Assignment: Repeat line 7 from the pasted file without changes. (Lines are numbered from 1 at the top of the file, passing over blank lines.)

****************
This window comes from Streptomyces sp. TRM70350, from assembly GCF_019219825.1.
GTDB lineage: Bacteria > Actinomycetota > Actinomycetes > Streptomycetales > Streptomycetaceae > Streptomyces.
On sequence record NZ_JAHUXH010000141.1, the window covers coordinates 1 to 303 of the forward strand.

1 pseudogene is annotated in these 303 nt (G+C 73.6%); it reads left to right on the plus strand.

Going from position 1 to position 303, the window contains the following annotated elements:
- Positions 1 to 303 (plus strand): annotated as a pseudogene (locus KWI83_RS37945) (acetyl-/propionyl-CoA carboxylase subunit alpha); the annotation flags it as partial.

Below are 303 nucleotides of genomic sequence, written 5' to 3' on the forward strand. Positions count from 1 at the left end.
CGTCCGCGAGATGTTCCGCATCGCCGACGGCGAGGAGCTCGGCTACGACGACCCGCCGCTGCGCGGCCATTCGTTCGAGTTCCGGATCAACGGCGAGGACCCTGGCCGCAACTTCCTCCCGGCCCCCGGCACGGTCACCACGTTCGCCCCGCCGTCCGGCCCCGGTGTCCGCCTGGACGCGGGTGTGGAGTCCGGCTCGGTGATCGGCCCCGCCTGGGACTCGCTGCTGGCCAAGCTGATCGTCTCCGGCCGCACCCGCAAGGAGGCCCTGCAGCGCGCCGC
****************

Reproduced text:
Below are 303 nucleotides of genomic sequence, written 5' to 3' on the forward strand. Positions count from 1 at the left end.